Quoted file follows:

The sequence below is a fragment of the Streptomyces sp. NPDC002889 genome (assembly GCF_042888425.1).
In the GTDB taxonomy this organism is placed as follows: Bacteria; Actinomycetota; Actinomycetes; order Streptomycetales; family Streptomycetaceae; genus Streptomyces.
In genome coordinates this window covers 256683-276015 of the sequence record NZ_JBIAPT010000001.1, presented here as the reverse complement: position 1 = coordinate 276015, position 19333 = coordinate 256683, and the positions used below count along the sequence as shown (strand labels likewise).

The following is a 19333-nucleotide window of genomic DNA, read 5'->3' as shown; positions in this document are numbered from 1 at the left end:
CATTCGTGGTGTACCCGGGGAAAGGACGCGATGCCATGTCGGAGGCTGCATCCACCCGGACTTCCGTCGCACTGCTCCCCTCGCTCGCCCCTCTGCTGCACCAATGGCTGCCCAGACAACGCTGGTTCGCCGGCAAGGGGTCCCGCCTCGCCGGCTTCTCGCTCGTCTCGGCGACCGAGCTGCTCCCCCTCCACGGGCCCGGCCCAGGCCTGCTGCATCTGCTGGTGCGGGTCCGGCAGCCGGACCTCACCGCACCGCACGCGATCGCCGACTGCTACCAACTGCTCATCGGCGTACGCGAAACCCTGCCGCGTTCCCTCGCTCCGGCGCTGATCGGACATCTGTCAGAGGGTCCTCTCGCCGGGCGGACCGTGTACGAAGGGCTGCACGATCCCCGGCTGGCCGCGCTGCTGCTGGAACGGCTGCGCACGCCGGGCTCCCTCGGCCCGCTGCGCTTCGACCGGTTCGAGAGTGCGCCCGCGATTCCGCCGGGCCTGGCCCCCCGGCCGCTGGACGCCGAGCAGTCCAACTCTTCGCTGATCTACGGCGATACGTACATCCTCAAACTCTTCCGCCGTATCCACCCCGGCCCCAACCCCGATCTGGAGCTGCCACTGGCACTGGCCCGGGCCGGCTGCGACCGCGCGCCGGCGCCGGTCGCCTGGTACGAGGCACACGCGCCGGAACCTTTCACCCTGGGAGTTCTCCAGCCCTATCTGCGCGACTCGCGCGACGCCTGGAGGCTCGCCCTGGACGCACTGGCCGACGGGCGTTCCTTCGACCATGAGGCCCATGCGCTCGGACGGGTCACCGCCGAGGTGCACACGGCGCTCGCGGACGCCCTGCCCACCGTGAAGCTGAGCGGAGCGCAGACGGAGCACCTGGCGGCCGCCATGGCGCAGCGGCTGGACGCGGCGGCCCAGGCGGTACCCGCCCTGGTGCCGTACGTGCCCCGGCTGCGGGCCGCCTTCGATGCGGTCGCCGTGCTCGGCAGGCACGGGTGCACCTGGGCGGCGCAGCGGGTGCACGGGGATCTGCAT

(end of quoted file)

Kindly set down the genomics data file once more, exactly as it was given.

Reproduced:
The sequence below is a fragment of the Streptomyces sp. NPDC002889 genome (assembly GCF_042888425.1).
In the GTDB taxonomy this organism is placed as follows: Bacteria; Actinomycetota; Actinomycetes; order Streptomycetales; family Streptomycetaceae; genus Streptomyces.
In genome coordinates this window covers 256683-276015 of the sequence record NZ_JBIAPT010000001.1, presented here as the reverse complement: position 1 = coordinate 276015, position 19333 = coordinate 256683, and the positions used below count along the sequence as shown (strand labels likewise).

The following is a 19333-nucleotide window of genomic DNA, read 5'->3' as shown; positions in this document are numbered from 1 at the left end:
CATTCGTGGTGTACCCGGGGAAAGGACGCGATGCCATGTCGGAGGCTGCATCCACCCGGACTTCCGTCGCACTGCTCCCCTCGCTCGCCCCTCTGCTGCACCAATGGCTGCCCAGACAACGCTGGTTCGCCGGCAAGGGGTCCCGCCTCGCCGGCTTCTCGCTCGTCTCGGCGACCGAGCTGCTCCCCCTCCACGGGCCCGGCCCAGGCCTGCTGCATCTGCTGGTGCGGGTCCGGCAGCCGGACCTCACCGCACCGCACGCGATCGCCGACTGCTACCAACTGCTCATCGGCGTACGCGAAACCCTGCCGCGTTCCCTCGCTCCGGCGCTGATCGGACATCTGTCAGAGGGTCCTCTCGCCGGGCGGACCGTGTACGAAGGGCTGCACGATCCCCGGCTGGCCGCGCTGCTGCTGGAACGGCTGCGCACGCCGGGCTCCCTCGGCCCGCTGCGCTTCGACCGGTTCGAGAGTGCGCCCGCGATTCCGCCGGGCCTGGCCCCCCGGCCGCTGGACGCCGAGCAGTCCAACTCTTCGCTGATCTACGGCGATACGTACATCCTCAAACTCTTCCGCCGTATCCACCCCGGCCCCAACCCCGATCTGGAGCTGCCACTGGCACTGGCCCGGGCCGGCTGCGACCGCGCGCCGGCGCCGGTCGCCTGGTACGAGGCACACGCGCCGGAACCTTTCACCCTGGGAGTTCTCCAGCCCTATCTGCGCGACTCGCGCGACGCCTGGAGGCTCGCCCTGGACGCACTGGCCGACGGGCGTTCCTTCGACCATGAGGCCCATGCGCTCGGACGGGTCACCGCCGAGGTGCACACGGCGCTCGCGGACGCCCTGCCCACCGTGAAGCTGAGCGGAGCGCAGACGGAGCACCTGGCGGCCGCCATGGCGCAGCGGCTGGACGCGGCGGCCCAGGCGGTACCCGCCCTGGTGCCGTACGTGCCCCGGCTGCGGGCCGCCTTCGATGCGGTCGCCGTGCTCGGCAGGCACGGGTGCACCTGGGCGGCGCAGCGGGTGCACGGGGATCTGCAT